Posted in Uncategorized on September 29, 2014|
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Illustrator Evan Turk and Author Bethany Hegedus are flanked by Fairview’s Lincoln School faculty, administrator Dr. Dave Sleppin, and Superintendent DeLissio in center
by Sam Juliano
The Romantic Films countdown is nearing its conclusion, with the final post set to publish next week, on Monday, October 6th. The project has showcased some of the finest writing on films online, and some effusive praise is in order for all who contributed during the duration of this twenty week project.
We’d all like to again wish Allan Fish a full and speedy recovery to the operation he faces mid-week. Thanks to our muse Dee Dee for the lovely sidebar acknowledgement to our longtime friend.
The author and illustrator of Caldecott hopeful Grandfather Gandhi (Bethany Hegedus and Evan Turk) delivered an extraordinary presentation in my Lincoln School district last Monday. The themes of violence and bullying were part of the fabric of this remarkable discussion and slide show from the former high teacher who wrote this acclaimed book with the grandson of Gandhi. The 26 year-old Turk, a gifted artist helped make this show wildly engaging to the 4th through 8th graders.
Longtime friend, and former Fairview resident Peter Danish made a stellar presentation on his new novel THE TENOR at the Fairview Free Public Library on Thursday evening in front of a spirited group that included his wife Sanela.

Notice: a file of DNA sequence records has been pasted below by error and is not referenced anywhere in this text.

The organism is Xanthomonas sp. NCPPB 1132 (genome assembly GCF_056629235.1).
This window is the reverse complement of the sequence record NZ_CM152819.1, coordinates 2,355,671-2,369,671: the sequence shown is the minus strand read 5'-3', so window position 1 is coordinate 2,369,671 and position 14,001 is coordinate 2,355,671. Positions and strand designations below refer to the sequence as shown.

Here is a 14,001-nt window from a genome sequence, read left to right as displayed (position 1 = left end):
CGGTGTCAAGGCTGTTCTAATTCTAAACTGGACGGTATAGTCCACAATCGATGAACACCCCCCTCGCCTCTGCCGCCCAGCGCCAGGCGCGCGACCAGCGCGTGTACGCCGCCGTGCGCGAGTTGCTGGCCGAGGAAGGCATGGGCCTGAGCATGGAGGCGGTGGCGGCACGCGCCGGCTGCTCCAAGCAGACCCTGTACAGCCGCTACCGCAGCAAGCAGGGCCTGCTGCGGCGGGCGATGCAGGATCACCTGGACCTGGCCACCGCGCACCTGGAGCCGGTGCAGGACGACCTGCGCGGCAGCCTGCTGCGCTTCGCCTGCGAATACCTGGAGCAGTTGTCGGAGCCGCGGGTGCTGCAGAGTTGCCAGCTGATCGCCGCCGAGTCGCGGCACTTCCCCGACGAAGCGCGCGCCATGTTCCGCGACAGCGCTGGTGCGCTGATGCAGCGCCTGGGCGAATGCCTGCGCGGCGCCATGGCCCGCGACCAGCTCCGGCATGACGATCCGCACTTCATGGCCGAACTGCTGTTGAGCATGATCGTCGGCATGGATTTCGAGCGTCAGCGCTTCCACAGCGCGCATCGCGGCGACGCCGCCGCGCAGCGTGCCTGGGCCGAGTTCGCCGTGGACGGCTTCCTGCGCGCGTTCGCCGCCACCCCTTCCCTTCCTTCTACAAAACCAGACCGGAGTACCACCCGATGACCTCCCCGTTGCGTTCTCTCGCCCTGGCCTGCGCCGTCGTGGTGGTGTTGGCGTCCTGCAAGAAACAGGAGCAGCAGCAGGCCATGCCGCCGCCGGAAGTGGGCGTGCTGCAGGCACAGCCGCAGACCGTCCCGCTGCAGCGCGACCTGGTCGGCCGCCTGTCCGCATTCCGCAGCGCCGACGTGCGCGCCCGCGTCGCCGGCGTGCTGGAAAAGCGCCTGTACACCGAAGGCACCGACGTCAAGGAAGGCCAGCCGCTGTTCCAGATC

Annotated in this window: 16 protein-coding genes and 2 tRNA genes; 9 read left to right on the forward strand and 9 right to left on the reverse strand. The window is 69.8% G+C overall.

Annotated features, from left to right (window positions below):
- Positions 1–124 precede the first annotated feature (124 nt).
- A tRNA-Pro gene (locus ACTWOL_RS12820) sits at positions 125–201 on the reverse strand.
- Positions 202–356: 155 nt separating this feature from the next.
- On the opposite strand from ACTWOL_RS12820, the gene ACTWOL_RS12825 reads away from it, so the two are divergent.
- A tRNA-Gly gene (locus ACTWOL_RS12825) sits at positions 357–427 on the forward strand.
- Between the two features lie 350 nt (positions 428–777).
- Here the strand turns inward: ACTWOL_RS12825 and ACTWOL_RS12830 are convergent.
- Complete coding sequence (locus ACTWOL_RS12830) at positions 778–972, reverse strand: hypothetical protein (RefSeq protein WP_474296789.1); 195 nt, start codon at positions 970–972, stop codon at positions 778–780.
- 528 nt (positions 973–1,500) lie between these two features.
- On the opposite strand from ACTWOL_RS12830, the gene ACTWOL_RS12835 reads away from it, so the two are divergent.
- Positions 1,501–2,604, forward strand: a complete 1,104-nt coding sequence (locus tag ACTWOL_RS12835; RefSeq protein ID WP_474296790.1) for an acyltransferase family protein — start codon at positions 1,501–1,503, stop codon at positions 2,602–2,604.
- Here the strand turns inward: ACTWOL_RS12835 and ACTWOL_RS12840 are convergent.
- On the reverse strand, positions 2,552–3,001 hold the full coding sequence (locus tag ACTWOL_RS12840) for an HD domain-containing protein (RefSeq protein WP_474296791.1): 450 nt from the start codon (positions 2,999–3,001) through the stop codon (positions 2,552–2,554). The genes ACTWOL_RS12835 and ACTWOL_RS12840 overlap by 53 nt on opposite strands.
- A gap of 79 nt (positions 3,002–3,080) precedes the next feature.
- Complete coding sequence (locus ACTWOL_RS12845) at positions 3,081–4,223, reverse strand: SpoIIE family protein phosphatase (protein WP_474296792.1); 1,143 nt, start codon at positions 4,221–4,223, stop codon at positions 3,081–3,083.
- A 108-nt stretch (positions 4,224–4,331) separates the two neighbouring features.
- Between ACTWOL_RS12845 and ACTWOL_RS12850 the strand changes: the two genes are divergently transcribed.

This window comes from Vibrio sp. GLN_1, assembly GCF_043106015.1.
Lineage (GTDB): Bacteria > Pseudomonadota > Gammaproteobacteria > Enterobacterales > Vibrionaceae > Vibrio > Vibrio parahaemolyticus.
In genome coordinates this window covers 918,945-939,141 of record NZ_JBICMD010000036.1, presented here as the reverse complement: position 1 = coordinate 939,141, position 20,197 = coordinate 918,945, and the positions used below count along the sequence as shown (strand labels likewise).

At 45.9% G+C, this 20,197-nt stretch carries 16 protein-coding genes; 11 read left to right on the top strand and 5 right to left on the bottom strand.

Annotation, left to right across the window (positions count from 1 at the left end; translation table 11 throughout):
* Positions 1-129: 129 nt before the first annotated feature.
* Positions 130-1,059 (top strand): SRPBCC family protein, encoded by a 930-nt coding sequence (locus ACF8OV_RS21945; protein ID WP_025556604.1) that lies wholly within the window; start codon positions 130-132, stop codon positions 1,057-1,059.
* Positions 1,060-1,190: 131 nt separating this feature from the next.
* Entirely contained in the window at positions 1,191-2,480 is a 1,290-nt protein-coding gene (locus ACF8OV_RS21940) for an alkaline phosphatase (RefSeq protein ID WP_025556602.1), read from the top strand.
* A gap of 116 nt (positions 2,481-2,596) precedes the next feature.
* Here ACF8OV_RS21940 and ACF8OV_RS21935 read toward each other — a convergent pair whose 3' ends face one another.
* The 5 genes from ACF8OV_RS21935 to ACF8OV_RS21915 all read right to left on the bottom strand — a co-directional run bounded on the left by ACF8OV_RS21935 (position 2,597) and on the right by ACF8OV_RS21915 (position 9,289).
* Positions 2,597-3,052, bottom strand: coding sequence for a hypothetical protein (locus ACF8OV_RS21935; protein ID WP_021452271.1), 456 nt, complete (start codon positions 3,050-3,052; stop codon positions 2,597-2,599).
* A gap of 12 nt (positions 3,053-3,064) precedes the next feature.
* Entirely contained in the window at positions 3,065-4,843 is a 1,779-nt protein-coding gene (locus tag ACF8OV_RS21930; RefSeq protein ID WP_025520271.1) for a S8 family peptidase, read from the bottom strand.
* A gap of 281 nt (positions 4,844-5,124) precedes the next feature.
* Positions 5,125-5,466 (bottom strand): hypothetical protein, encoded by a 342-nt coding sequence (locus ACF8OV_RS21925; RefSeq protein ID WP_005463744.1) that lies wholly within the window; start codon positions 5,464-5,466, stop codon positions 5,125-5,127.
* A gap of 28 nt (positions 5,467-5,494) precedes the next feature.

Peter Brown and the son of children’s book luminary Richard Scarry appeared for an engaging talk about the work of Scarry’s father at THE WORD bookstore in Jersey City. Brown as always was fantastic.
We saw one film in theaters this past week, and attended the Chappaqua, New York children’s book festival on Saturday. With the start of October, many of us are anticipating some great films in the coming months as per normal late year roll outs of the prestige pictures. The Metropolitan Opera season also begins this week. (more…)
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by Ed Howard
The Umbrellas of Cherbourg is one of the most moving and heartbreaking love stories in the cinema, an absolutely stunning musical masterpiece that sets its bright, colorful visual palette and sweet, soaring music against an increasingly bittersweet emotional range. Divided into three parts — departure, absence, and return — Jacques Demy’s sublime musical is the story of a love affair haunted by the separation of war. Geneviève (Catherine Deneuve) is a young girl madly in love with the mechanic Guy (Nino Castelnuovo), but their sweet, innocent affair is torn apart when Guy is called up into the army, sent to Algeria for two years. As in so many French films of this era, Algeria looms large, a tear in the fabric of life, an absence that’s felt at home in the missing young men, the years of longing and waiting.